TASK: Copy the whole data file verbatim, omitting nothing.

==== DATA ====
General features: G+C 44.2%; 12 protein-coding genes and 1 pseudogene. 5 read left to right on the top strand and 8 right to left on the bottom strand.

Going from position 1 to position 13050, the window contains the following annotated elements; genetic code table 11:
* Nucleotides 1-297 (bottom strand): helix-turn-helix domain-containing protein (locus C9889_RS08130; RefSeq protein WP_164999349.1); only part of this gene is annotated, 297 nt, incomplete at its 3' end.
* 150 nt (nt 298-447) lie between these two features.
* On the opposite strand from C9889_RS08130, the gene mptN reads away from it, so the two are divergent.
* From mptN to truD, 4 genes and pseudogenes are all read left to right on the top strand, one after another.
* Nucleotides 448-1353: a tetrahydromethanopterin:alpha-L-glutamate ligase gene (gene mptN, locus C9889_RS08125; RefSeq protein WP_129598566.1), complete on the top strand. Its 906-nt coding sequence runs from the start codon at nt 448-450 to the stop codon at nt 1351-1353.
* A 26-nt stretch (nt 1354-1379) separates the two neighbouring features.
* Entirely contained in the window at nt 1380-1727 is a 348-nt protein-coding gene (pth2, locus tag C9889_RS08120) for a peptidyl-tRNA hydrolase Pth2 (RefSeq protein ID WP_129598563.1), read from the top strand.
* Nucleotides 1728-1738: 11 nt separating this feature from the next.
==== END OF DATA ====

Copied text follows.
General features: G+C 44.2%; 12 protein-coding genes and 1 pseudogene. 5 read left to right on the top strand and 8 right to left on the bottom strand.

Going from position 1 to position 13050, the window contains the following annotated elements; genetic code table 11:
* Nucleotides 1-297 (bottom strand): helix-turn-helix domain-containing protein (locus C9889_RS08130; RefSeq protein WP_164999349.1); only part of this gene is annotated, 297 nt, incomplete at its 3' end.
* 150 nt (nt 298-447) lie between these two features.
* On the opposite strand from C9889_RS08130, the gene mptN reads away from it, so the two are divergent.
* From mptN to truD, 4 genes and pseudogenes are all read left to right on the top strand, one after another.
* Nucleotides 448-1353: a tetrahydromethanopterin:alpha-L-glutamate ligase gene (gene mptN, locus C9889_RS08125; RefSeq protein WP_129598566.1), complete on the top strand. Its 906-nt coding sequence runs from the start codon at nt 448-450 to the stop codon at nt 1351-1353.
* A 26-nt stretch (nt 1354-1379) separates the two neighbouring features.
* Entirely contained in the window at nt 1380-1727 is a 348-nt protein-coding gene (pth2, locus tag C9889_RS08120) for a peptidyl-tRNA hydrolase Pth2 (RefSeq protein ID WP_129598563.1), read from the top strand.
* Nucleotides 1728-1738: 11 nt separating this feature from the next.